Thursday, 20 September 2012

Ways You can Leverage Share Contracts in your Windows Store Game


Ways You can Leverage Share Contracts in your Windows Store Game
One of the great new features available to developers creating Windows Store games is the Share Contract. The Share Contract, or sharing, provides an easy way for you to share data from your game to other applications the user has on their system.

Why is sharing useful? Games are, by their nature, social. Perhaps you are starting to play a game of Ultimate Zombie Battles and you want to let your friends know you are playing so they can come join you. You may want to let the world know that you just achieved a personal high score on Find the Chicken. Or better yet, you just downloaded a new game and you think it is so cool, you want to let your friend and family know about it so they can play it too.

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Ways You Can Use the Search Contract in Your Windows Game


Ways You Can Use the Search Contract in Your Windows Game
The Search contract is a way you can integrate the Windows 8 search experience into your game. Windows 8 provides a Search feature that is enabled via the Charm bar (shown at right). The Charm bar is activated by a user swiping from the right edge of the screen with a finger, or by either a mouse or keyboard action (mouse to the upper right corner of the screen or Windows+C ). From the Charm bar, the user can select the Search charm and enter the default Search experience.

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What is the difference between a company vs. individual account for the Windows Store?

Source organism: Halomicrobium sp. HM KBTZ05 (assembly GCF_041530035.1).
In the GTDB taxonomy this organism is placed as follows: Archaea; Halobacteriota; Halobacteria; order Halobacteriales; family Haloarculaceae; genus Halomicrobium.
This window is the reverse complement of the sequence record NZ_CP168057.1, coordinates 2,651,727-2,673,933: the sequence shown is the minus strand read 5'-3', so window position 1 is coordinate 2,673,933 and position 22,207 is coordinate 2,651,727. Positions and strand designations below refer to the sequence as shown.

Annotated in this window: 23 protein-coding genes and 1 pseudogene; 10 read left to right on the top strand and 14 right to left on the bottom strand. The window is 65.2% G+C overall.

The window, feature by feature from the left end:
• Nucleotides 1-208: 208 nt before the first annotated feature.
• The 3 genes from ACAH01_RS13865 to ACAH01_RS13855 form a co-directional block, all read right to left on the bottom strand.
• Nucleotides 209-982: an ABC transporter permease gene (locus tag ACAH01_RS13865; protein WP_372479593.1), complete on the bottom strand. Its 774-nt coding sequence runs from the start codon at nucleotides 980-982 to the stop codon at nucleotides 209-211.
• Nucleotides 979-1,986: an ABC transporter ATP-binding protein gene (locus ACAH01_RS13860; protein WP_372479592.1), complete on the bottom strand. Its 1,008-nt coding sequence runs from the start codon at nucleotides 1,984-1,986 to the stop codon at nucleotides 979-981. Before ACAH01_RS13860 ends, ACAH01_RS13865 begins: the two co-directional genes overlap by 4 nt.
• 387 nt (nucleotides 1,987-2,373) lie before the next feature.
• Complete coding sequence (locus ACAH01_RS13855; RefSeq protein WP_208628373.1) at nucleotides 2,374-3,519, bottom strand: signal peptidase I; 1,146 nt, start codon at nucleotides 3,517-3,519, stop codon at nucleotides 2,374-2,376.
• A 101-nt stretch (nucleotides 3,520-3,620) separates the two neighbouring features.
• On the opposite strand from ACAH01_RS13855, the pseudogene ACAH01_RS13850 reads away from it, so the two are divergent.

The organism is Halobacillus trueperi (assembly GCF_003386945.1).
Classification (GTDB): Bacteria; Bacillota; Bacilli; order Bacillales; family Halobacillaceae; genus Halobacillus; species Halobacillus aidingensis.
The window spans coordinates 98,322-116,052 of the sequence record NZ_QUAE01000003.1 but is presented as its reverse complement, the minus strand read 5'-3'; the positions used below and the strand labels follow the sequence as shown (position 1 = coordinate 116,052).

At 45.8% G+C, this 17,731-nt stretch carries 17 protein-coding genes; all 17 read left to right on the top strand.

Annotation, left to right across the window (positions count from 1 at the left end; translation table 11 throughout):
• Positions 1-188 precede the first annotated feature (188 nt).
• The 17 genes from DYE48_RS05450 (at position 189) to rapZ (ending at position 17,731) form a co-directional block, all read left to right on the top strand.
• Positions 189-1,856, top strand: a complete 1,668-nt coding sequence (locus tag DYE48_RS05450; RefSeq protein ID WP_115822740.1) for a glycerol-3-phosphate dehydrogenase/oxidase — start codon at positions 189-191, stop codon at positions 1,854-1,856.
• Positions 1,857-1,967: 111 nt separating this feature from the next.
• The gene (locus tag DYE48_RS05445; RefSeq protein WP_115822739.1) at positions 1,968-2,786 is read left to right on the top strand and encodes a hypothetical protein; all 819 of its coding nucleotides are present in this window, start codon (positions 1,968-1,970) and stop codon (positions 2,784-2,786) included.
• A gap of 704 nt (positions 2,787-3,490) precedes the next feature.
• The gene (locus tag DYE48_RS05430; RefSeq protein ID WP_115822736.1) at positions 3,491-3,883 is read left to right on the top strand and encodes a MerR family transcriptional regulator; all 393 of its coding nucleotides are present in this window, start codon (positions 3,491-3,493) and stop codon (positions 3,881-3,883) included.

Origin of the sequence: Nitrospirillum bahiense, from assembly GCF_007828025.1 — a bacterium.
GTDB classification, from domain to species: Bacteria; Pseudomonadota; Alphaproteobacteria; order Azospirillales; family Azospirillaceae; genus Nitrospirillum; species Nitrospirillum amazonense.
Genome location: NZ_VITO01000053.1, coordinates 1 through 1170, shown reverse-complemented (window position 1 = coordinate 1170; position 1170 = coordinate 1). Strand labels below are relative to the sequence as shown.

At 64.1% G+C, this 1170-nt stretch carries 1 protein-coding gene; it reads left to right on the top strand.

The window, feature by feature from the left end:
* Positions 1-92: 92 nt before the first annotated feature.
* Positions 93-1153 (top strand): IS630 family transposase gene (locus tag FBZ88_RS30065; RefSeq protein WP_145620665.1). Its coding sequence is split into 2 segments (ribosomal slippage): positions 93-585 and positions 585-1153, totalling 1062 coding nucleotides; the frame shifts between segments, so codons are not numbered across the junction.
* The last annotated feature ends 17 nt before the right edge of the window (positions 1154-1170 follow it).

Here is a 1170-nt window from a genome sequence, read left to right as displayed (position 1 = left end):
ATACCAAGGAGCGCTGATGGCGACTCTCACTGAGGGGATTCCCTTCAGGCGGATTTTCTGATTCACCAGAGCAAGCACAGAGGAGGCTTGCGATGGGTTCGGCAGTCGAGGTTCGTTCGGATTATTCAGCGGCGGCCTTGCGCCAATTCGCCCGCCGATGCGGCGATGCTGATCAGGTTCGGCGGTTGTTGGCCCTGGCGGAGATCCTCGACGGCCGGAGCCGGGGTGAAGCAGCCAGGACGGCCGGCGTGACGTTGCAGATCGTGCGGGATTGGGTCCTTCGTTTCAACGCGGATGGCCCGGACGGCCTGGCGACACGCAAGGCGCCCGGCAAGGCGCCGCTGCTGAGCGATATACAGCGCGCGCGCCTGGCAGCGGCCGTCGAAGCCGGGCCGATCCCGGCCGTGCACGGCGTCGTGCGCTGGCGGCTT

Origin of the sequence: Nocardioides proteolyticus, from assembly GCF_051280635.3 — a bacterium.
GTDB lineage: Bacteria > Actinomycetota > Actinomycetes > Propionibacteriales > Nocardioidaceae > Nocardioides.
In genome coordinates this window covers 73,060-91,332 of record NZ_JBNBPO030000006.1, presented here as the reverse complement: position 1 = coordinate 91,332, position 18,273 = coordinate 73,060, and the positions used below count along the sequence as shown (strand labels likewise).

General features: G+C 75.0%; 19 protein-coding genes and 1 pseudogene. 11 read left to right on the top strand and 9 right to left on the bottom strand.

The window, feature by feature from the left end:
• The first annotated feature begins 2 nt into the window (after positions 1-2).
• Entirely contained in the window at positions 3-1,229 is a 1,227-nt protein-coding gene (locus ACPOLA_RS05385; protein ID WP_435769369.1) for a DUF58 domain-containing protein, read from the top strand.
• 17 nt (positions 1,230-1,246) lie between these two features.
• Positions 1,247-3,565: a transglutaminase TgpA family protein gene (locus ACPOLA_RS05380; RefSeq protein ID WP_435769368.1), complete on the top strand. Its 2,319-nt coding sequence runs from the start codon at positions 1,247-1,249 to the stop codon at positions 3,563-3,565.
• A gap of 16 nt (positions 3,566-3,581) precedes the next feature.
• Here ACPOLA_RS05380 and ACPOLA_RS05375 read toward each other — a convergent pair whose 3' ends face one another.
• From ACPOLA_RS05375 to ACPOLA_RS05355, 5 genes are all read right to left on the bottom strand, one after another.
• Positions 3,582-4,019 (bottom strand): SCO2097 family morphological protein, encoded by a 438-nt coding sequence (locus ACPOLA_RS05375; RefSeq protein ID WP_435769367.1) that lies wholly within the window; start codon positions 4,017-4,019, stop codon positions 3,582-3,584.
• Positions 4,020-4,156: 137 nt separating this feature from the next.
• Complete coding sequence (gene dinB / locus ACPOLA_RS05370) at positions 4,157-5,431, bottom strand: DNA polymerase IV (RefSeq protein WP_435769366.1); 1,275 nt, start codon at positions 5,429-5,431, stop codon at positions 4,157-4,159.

When you register to develop apps for the Windows Store, you have the option to register for a company or an individual account.  What are the major differences between them?

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Standard AppBarButton Styles Revealed For Windows 8 RTM


Standard AppBarButton Styles Revealed For Windows 8 RTM
As much for my own benefit as anyone else’s here are the icons that all exist within the “Segio UI Symbol” Font referenced in the Standard Styles XAML fragment of every new project.  (They should form the basis for any icon appearing in the Application Bar)

With thanks to Long Zheng for providing source code for easily  rendering the icons:
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How to measure rendered string dimensions in #Win8Dev


While Windows 8 WinRT supports ViewBox control (its a control that allows text to auto resize depending upon available space), with my alarm clock app, I noticed substantial jittering (and resizing) as time changes between seconds. Of course you don’t want that happening.

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Getting started with SQLite in Windows Store / WinRT apps


Getting started with SQLite in Windows Store / WinRT apps
In this blog post I will expand the blog post by Tim Heuer  to include information on how to include and access a pre-populated SQLite database file, maybe even a file created by migrating from a SQL Server Compact database file, as I blogged about recently.

First, download the "SQLite for Windows Runtime" Extension via Tools/Extensions and Updates/Online. Restart Visual Studio.

Then add references to the SQLite and C++ extensions as described by Tim Heuer. Remember to change the Build Configuration to either x64 or x86 in Configuration Manager.

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Video Tutorial : Creating Windows 8 Metro App to work with Picture Library (WinRT, XAML and C# )


Some time back, I created a small Windows 8 Metro Application (Windows Store App) which can access the Windows Picture Library and display thumbnails of all the pictures available in it. This post should be of a little help for developers who just started exploring Metro Apps for Windows 8.

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